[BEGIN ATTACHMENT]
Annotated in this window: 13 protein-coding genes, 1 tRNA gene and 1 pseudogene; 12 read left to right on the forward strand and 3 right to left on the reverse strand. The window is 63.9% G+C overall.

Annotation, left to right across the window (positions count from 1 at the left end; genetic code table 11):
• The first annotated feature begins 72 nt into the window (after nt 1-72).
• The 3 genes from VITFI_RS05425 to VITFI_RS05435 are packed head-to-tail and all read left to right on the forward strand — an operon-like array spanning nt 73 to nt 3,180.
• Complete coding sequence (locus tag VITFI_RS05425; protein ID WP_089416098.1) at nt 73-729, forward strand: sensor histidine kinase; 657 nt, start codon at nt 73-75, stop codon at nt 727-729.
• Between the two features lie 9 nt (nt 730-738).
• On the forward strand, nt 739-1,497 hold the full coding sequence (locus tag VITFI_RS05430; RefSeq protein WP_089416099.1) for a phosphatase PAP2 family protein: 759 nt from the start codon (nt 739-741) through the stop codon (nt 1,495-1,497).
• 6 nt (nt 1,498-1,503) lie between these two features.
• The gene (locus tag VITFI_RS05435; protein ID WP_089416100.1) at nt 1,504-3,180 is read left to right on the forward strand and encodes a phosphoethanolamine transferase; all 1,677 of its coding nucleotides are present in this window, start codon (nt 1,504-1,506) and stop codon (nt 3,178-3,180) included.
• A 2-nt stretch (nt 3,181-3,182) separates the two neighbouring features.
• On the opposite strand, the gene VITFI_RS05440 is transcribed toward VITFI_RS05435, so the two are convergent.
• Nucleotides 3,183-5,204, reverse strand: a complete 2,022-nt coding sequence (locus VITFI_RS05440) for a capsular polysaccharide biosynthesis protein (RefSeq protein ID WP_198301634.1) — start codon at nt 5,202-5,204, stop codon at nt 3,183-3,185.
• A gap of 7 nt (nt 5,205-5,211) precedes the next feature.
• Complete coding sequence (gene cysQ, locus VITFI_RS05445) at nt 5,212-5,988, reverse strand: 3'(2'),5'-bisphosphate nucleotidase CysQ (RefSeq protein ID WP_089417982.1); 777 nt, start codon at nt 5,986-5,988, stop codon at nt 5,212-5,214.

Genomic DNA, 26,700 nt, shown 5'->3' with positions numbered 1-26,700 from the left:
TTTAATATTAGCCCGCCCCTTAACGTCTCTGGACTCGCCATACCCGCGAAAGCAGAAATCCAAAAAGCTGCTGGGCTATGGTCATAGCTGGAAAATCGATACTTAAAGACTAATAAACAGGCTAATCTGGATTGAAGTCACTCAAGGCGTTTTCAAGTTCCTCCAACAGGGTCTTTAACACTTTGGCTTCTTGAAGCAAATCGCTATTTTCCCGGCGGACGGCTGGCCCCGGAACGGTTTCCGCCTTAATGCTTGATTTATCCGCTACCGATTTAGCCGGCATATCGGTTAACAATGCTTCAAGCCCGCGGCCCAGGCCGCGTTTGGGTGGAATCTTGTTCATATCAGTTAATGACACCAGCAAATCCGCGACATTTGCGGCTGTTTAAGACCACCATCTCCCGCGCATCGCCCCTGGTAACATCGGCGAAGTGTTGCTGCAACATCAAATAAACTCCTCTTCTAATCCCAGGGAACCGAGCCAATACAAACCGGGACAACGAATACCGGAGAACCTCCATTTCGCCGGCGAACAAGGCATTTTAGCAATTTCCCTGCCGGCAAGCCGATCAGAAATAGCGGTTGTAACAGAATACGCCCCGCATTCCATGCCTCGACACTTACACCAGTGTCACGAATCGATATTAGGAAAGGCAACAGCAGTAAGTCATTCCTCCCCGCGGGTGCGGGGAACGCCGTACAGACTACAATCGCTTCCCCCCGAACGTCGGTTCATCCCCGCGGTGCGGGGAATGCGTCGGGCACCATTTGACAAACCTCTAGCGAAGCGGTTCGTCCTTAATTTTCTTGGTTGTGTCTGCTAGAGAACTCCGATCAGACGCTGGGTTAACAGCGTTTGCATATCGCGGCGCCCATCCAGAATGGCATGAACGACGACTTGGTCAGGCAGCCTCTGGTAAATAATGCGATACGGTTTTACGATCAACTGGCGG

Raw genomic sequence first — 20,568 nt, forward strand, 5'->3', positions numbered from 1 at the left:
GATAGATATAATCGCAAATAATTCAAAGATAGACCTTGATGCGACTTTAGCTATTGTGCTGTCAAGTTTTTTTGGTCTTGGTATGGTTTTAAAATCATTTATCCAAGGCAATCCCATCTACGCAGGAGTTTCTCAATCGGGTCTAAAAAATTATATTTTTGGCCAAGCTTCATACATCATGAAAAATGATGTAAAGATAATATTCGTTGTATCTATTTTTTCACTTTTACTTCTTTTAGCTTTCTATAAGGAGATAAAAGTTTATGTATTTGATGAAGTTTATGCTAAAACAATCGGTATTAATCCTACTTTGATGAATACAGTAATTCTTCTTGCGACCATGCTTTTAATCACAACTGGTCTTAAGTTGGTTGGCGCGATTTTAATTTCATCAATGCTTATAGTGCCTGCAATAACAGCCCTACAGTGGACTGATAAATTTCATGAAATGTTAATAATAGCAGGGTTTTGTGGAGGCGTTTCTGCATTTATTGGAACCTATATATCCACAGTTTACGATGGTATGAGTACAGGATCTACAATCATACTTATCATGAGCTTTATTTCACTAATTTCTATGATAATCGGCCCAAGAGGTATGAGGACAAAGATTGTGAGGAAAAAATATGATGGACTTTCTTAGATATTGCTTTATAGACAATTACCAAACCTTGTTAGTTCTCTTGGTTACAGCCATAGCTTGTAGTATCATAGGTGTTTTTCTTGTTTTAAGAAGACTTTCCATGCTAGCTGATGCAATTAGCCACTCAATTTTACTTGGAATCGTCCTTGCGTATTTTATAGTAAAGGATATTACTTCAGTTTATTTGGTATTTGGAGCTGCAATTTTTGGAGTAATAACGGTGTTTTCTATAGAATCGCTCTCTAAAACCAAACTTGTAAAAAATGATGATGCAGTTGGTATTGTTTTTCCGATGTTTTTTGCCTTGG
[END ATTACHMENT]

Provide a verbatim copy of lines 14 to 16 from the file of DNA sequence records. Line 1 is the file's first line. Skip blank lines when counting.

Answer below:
• Complete coding sequence (gene cysQ, locus VITFI_RS05445) at nt 5,212-5,988, reverse strand: 3'(2'),5'-bisphosphate nucleotidase CysQ (RefSeq protein ID WP_089417982.1); 777 nt, start codon at nt 5,986-5,988, stop codon at nt 5,212-5,214.

Genomic DNA, 26,700 nt, shown 5'->3' with positions numbered 1-26,700 from the left:
TTTAATATTAGCCCGCCCCTTAACGTCTCTGGACTCGCCATACCCGCGAAAGCAGAAATCCAAAAAGCTGCTGGGCTATGGTCATAGCTGGAAAATCGATACTTAAAGACTAATAAACAGGCTAATCTGGATTGAAGTCACTCAAGGCGTTTTCAAGTTCCTCCAACAGGGTCTTTAACACTTTGGCTTCTTGAAGCAAATCGCTATTTTCCCGGCGGACGGCTGGCCCCGGAACGGTTTCCGCCTTAATGCTTGATTTATCCGCTACCGATTTAGCCGGCATATCGGTTAACAATGCTTCAAGCCCGCGGCCCAGGCCGCGTTTGGGTGGAATCTTGTTCATATCAGTTAATGACACCAGCAAATCCGCGACATTTGCGGCTGTTTAAGACCACCATCTCCCGCGCATCGCCCCTGGTAACATCGGCGAAGTGTTGCTGCAACATCAAATAAACTCCTCTTCTAATCCCAGGGAACCGAGCCAATACAAACCGGGACAACGAATACCGGAGAACCTCCATTTCGCCGGCGAACAAGGCATTTTAGCAATTTCCCTGCCGGCAAGCCGATCAGAAATAGCGGTTGTAACAGAATACGCCCCGCATTCCATGCCTCGACACTTACACCAGTGTCACGAATCGATATTAGGAAAGGCAACAGCAGTAAGTCATTCCTCCCCGCGGGTGCGGGGAACGCCGTACAGACTACAATCGCTTCCCCCCGAACGTCGGTTCATCCCCGCGGTGCGGGGAATGCGTCGGGCACCATTTGACAAACCTCTAGCGAAGCGGTTCGTCCTTAATTTTCTTGGTTGTGTCTGCTAGAGAACTCCGATCAGACGCTGGGTTAACAGCGTTTGCATATCGCGGCGCCCATCCAGAATGGCATGAACGACGACTTGGTCAGGCAGCCTCTGGTAAATAATGCGATACGGTTTTACGATCAACTGGCGG